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2003-11-04 11:46 AM
AIDS Group Not Sure how to Respond to Benefit D&D Marathon
The San Jose AIDS Counsel, a nonprofit organization dedicated to promoting support and awareness for California Bay Area individuals suffering from HIV, is reportedly not sure how to react to the benefit Dungeons & Dragons (D&D) marathon fundraiser recently held by the San Jose roleplaying community.
“Ordinarily, we’re thrilled to see anybody independently organize a fundraising event,” said Mark Beyer, development officer for SJAC. “And I know that I should fully support a bunch of high-school kids doing anything to raise money and awareness about AIDS. So really, there’s no reason at all for me to feel ashamed and embarrassed about taking money that was raised by a bunch of geeks pulling an all-night D&D marathon. I guess.”
The event drew more than 30 participants from all across the Bay Area. Organizer Bret Larson described the event’s beginnings as a combination of luck and inspiration. “Our health teacher, Mister Ragsdale, was dissing us for playing D&D during study period, and he said it was totally useless and stupid. And this was right after he went on and on about how he’d done some stupid AIDS walk just last weekend. So Jason was like, ‘Oh yeah, well, what if we were slaying trolls to raise money for AIDS research?’ That totally shut Ragsdale up. He even bought us a 24-pack of Mountain Dew in support.”
“When I told the kids to get out there and do something to make a difference,” Mister Ragsdale said, “I probably should have been more specific – you know, told them to do something involving being outdoors or socializing with normal people. But you have to support them. It is helping the community, right?”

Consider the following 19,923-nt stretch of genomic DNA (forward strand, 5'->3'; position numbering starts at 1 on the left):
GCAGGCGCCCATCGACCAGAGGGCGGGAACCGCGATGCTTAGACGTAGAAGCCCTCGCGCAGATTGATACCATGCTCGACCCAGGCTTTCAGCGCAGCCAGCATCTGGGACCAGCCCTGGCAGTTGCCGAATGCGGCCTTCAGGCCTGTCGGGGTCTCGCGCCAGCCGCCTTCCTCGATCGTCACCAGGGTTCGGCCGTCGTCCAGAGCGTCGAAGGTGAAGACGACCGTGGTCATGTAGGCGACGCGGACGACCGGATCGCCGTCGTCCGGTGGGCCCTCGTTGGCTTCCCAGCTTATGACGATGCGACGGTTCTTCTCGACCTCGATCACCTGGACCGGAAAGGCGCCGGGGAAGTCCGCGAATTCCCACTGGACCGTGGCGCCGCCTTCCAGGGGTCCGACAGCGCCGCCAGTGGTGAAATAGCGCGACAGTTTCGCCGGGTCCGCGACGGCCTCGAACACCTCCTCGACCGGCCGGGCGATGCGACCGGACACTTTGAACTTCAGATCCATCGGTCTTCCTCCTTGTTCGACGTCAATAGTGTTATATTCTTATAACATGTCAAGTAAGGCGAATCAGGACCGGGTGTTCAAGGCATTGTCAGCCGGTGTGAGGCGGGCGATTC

Participants described the marathon as an unmitigated success. “(Dungeon Master) Pete Wakefield never leth me uthe non-core-ruleth in character creation,” reported participant Jordan Moore, “and there was no way he wath gonna let me uthe the half-dragon dark elf thortherer/ranger, ethpecially with the rollth I’d gotten for him. But then he wath like, ‘Hey, thith time you’re thwinging that thimitar to help thtop a deadly ditheathe, tho go for it.’ It wath freaking awethome!”
Jason Mitchell, co-founder of the event, said that awareness was one of the key concerns. “My gnomish monk/paladin has a +17 fort save… but right now, there is no fort save against AIDS. All we can hope is that the fourteen hours we spent casting fireballs and Power-Attacking half-fiend trolls with levels in barbarian helped raise money and awareness. We used a heavily altered run of Monte Cook’s ‘Return to the Temple of Elemental Evil’, changing the plot so that the players were trying to find the cure to this awful disease. At the end, it turned out that there was no cure, and everybody really got the message – plus, they fought a fiendish dracolich with an unholy vorpal spiked chain!”
Added Mitchell, “One of my players said that he wished he could take levels in paladin in real life, so that he could lay on hands and remove the disease. It would be better if he took levels in cleric so he could cast Cure Disease multiple times per day, or if he took ranks in Use Magic Device and just got a Staff of Healing while taking levels in Rogue or Bard, but still, it was a pretty cool thing for him to say.”
The event raised approximately $750 for the SJAC from donations from parents and friends, many donating one penny per HP of damage delivered to monsters in the game (not counting any spillover amount once the orcs were taken past -10 hit points). Beyer was scheduled to come to Mister Ragsdale’s class on November 16th to receive a check from Selvarik the Half-Elven Barbarian/Bard, but has not yet decided whether or not he will attend the ceremony.
“I know that there is no cure for HIV, the virus that causes aids,” Beyer said, massaging his temples while staring at the e-mail from “Selvarik”. “I know that encouraging our youth to develop awareness about AIDS is good, and that having them raise close to a thousand dollars is just fantastic. I’m just not sure I can deal with a bunch of pasty-faced roleplaying geeks talking about their magic swords.”
Added Beyer, “Maybe they could just send us a check?”
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